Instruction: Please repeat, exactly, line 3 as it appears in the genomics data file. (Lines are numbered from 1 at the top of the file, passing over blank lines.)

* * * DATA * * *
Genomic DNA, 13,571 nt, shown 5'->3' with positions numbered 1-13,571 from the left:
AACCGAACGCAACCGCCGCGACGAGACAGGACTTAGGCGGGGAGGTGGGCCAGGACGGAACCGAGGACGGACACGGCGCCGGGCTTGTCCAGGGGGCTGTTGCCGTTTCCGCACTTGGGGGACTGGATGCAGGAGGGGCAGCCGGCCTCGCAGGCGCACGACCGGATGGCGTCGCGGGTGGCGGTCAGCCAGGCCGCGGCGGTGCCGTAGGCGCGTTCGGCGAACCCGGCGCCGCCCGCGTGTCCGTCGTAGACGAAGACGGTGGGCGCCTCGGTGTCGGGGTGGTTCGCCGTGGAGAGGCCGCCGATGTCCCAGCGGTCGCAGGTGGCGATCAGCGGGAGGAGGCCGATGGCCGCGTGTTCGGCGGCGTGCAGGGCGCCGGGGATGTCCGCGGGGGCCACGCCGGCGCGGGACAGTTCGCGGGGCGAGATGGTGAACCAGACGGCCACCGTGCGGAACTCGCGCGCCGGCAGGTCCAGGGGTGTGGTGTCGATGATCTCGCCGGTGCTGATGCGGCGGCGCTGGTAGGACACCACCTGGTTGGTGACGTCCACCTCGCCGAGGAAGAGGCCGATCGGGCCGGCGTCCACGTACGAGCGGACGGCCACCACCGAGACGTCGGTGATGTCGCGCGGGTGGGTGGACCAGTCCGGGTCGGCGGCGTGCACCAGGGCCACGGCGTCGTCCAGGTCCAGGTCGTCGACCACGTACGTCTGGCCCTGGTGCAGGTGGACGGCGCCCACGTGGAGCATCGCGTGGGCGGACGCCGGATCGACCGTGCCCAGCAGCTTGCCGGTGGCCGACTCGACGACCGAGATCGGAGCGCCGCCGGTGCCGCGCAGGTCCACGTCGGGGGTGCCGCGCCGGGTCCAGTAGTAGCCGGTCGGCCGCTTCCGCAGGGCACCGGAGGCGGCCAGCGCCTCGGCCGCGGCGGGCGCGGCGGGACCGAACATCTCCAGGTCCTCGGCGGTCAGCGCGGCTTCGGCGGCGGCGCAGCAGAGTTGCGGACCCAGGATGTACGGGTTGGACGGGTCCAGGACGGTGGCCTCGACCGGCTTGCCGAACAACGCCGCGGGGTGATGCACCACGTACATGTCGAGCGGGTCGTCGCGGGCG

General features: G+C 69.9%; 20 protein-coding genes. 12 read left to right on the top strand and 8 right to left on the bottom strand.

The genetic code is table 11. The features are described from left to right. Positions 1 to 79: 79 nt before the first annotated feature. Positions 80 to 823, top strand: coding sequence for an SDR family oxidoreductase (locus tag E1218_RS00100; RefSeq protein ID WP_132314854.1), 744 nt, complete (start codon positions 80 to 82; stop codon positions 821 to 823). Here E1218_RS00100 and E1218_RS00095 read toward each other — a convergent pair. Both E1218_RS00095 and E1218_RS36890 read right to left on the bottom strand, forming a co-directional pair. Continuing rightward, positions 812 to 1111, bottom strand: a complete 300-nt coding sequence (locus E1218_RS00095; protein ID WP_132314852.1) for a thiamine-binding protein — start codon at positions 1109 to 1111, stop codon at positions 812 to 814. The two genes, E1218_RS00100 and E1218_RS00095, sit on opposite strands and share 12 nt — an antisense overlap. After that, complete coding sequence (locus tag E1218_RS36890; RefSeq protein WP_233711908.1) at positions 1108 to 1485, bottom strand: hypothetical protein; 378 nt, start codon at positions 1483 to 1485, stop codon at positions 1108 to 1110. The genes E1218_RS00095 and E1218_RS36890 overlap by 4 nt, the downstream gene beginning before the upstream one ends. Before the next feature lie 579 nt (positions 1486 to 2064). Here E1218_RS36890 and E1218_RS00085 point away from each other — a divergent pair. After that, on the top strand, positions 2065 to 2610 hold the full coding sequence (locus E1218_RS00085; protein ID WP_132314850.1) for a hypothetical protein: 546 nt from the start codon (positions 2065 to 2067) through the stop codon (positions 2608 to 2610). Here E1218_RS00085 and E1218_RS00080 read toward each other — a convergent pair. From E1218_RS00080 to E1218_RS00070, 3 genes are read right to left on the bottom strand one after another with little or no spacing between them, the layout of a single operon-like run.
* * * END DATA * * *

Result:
General features: G+C 69.9%; 20 protein-coding genes. 12 read left to right on the top strand and 8 right to left on the bottom strand.